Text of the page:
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Your voice at committee: OpenMedia testifies before Senate on Bill C-11

We spoke for nearly 82,000 community members. Now, will the Senate act?

On September 14, 2022, OpenMedia testified before the Standing Senate Committee on Transport and Communications on the potential impact of Bill C-11, the Online Streaming Act. 

We urged the Senate to carefully consider the irreparable harm the unamended Bill could do; subjecting the posts of ordinary Canadians to outdated broadcasting regulations, and giving the CRTC the authority to artificially manipulate your feeds.  We stressed that respecting the freedom of expression and protecting the experiences of Canadians should be their top priority.  You can read our full testimony here. 

Our message to the Transport and Communications Committee was clear. Too much of Bill C-11 is written with little regard for our user choice and expression. The Internet is not broadcasting; we have far more choice on it than through traditional media. The scale of government intervention proposed by the Bill is unjustifiable and must be reigned in by the Senate before it becomes law in Canada.

In our testimony, we emphasized that Bill C-11 is all-encompassing legislation that would give the CRTC complete control to regulate nearly every video, podcast, and TikTok short online. We asked the Senate to carefully consider the impact this would have on ordinary Internet users like YOU. We demanded they clearly and definitively remove your user-generated content from regulation. Ordinary Internet users should never be at risk of having our content regulated like formal broadcasting by the CRTC. Keeping Section 4.1 and 4.2(2) as is gives the CRTC free rein to do so. 

We also stressed the importance of respecting our user choice. Every user should be able to freely watch the content we like and want, instead of being bombarded with CanCon we may not everywhere we go. Our feeds are already curated to reflect the content that you want, the government has no business dictating what we should be watching in them. Any attempt to promote CanCon should be through an opt-in system where users have a choice between watching CanCon or keeping their feeds suited to their results. You can read more about these and other issues we’ve flagged about Bill C-11 here.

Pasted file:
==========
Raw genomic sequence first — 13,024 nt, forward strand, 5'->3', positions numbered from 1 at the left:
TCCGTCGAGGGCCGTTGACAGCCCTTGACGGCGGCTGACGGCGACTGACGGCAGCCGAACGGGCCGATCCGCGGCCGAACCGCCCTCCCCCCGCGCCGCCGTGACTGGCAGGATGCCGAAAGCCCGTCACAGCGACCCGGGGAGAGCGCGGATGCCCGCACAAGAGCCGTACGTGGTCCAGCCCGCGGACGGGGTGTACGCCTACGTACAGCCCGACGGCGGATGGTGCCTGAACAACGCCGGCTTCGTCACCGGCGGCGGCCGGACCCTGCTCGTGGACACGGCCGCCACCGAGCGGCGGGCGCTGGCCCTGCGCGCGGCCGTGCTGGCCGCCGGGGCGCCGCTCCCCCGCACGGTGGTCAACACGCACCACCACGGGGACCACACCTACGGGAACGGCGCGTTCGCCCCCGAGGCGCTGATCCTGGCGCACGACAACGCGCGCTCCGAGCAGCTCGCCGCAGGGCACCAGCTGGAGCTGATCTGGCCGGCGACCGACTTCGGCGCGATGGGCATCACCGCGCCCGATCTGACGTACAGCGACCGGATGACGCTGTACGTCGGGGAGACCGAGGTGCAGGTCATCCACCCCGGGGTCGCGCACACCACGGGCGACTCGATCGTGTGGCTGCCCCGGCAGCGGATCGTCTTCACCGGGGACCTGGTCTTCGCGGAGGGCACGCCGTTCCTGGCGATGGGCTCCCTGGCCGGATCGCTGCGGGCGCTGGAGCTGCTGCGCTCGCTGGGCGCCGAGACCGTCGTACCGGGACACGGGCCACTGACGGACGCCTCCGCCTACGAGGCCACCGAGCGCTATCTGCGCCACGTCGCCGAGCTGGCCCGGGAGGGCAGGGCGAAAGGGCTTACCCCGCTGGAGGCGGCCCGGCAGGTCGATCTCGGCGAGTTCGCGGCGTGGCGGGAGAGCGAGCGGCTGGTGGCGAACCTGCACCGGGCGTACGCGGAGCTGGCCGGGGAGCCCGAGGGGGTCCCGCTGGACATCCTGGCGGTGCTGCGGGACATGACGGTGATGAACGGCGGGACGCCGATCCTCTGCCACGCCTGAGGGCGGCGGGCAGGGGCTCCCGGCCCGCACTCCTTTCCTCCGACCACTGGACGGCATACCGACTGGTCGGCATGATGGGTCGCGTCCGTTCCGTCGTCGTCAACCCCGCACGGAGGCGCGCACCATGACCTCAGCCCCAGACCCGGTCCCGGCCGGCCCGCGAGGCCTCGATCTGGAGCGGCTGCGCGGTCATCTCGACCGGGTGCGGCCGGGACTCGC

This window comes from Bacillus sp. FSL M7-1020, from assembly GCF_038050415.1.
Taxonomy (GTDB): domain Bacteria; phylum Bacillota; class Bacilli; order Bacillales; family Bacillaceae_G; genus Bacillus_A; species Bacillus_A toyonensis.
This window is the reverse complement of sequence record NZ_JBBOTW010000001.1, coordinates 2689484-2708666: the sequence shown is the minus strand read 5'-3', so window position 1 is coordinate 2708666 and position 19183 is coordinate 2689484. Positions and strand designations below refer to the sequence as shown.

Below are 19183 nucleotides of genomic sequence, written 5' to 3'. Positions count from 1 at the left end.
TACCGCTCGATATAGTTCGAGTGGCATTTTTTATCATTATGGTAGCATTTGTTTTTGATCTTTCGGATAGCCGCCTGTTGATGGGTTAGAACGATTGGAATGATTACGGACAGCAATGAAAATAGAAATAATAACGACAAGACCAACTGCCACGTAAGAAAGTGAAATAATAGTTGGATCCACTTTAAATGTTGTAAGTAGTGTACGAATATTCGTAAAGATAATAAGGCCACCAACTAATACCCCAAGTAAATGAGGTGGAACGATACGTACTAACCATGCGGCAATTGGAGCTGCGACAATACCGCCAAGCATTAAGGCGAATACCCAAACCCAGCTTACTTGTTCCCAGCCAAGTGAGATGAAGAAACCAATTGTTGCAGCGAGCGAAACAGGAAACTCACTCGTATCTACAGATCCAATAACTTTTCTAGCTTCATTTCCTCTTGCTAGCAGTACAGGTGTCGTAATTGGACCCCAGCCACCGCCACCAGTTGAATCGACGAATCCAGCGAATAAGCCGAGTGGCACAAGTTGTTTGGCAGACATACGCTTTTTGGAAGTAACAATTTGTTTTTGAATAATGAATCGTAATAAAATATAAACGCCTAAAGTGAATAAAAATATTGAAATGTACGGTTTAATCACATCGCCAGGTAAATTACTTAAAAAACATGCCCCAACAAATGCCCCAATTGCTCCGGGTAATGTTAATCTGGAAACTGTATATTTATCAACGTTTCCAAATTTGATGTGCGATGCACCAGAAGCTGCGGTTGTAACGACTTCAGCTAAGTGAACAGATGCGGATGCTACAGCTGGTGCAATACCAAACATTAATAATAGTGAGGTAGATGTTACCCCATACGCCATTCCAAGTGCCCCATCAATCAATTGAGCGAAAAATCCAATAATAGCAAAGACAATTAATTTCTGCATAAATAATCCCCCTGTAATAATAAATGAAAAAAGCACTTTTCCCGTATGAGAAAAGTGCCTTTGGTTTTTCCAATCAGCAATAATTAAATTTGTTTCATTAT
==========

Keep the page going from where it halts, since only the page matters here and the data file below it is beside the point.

All of this couldn't be done without you. With your support, our community has sent nearly 82,000 messages to the government on both Bill C-11, and its predecessor, Bill C-10. That’s what got us a hearing at the Senate, and it is what gives us the strength to change the conversation on this and other dangerous proposals. Your hard work and commitment to keeping the Internet open and protecting freedom of expression will help shape the Senate’s decision, hopefully for the better.

The Senate will be considering Bill C-11 until November, meaning we have a short window to amplify our message and keep up the momentum. If you haven't already, will you email the Senate to demand they fix Bill C-11? 

Already taken action? You can keep up the fight by sharing our message on Facebook or Twitter

You can also read our full opening remarks to the committee below:

The PDF cannot be displayed. Click on the link to download.

Image credit: "Photo of Beige and Green Castle", by Tetyana Kovyrina licensed under Pexels License

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